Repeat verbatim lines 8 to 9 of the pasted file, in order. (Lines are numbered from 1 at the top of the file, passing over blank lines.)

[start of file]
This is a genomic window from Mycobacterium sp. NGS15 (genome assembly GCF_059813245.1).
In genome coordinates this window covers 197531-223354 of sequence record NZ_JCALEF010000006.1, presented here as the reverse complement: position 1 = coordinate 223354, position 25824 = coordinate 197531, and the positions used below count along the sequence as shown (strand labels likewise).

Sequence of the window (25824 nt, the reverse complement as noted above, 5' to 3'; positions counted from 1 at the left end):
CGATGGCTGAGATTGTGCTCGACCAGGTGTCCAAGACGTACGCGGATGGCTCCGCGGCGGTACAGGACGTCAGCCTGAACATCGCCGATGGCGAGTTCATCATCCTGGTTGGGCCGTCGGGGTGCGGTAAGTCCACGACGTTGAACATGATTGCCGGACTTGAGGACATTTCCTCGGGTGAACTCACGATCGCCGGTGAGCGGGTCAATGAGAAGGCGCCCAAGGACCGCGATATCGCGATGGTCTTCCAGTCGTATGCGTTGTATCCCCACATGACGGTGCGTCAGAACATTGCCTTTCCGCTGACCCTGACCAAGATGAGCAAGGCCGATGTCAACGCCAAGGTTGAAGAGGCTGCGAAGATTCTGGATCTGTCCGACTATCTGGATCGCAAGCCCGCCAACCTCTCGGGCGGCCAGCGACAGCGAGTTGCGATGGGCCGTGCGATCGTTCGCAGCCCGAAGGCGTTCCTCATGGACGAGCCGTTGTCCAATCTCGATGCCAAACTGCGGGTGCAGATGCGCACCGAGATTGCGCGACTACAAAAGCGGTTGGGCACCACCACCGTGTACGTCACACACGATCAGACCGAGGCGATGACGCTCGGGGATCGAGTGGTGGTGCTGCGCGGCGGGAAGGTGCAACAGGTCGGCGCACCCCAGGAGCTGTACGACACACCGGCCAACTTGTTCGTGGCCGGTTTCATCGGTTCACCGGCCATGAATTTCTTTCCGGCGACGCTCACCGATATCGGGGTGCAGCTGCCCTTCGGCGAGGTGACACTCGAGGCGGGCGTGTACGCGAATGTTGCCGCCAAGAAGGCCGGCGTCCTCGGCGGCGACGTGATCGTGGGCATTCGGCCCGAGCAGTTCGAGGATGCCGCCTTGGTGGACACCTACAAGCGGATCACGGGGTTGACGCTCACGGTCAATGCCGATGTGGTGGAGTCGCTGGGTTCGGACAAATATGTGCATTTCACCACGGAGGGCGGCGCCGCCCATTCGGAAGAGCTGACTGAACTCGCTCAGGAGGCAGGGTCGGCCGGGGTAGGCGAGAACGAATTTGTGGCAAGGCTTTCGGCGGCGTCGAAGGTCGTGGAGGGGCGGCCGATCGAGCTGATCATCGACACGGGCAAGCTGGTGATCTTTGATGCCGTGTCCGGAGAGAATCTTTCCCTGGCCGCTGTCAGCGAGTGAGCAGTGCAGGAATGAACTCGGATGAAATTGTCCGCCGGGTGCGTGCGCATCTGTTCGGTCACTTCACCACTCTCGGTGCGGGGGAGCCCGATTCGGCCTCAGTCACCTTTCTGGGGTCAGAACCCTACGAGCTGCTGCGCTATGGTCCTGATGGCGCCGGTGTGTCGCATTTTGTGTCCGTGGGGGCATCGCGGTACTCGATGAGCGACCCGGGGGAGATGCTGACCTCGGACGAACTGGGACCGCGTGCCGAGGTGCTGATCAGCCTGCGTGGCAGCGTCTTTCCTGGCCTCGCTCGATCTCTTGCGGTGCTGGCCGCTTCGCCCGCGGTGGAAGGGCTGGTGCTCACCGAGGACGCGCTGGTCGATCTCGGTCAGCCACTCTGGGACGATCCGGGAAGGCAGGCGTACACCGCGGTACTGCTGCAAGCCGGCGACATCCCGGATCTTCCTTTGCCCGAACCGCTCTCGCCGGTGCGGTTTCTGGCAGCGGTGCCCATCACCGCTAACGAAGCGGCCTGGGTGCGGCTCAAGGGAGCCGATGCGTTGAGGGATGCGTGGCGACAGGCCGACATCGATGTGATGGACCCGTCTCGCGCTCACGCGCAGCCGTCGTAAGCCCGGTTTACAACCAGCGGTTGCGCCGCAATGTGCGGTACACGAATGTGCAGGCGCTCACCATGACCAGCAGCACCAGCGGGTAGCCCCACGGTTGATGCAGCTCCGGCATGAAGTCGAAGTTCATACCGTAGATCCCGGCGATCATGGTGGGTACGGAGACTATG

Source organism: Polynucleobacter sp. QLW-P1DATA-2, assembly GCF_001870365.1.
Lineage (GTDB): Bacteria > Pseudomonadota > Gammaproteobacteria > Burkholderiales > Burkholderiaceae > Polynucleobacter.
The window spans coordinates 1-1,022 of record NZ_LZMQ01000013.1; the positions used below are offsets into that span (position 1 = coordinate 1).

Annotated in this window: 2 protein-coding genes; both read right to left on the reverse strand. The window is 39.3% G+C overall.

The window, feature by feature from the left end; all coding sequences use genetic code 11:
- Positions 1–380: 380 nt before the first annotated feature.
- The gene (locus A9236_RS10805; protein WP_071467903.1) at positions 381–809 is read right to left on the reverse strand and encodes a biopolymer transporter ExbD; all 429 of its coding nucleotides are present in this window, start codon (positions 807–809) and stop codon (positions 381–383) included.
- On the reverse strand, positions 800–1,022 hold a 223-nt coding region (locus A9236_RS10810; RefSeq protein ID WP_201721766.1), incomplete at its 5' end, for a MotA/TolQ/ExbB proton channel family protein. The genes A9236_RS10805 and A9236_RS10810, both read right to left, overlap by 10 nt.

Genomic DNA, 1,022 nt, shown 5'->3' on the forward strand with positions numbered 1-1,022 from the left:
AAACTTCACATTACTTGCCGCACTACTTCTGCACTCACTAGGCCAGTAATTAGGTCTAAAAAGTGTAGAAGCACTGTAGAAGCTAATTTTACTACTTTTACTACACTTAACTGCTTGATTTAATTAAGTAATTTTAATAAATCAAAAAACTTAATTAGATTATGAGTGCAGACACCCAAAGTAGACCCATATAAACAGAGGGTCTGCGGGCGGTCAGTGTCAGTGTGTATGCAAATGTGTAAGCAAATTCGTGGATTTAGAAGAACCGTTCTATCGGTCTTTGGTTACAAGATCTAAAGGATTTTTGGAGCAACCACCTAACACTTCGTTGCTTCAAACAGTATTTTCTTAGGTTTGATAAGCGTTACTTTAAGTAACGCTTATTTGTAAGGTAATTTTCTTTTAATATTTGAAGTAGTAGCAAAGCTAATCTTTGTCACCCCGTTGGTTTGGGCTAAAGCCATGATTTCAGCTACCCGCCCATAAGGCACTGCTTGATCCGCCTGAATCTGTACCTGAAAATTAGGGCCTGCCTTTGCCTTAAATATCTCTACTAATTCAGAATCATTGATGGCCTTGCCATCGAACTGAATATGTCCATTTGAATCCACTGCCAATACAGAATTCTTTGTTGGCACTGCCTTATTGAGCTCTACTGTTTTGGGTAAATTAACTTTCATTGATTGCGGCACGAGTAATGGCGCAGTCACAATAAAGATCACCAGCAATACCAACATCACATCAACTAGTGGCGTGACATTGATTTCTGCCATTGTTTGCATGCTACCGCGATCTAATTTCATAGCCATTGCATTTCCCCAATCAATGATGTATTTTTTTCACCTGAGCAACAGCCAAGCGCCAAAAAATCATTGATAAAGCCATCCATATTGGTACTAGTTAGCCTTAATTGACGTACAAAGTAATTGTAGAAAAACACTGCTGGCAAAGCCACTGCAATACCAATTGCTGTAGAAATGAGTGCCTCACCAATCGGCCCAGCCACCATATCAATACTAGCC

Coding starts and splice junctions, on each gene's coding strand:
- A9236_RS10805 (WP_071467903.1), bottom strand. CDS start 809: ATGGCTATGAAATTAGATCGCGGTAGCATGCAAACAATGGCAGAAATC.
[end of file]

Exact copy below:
Annotated in this window: 2 protein-coding genes; both read right to left on the reverse strand. The window is 39.3% G+C overall.

The window, feature by feature from the left end; all coding sequences use genetic code 11: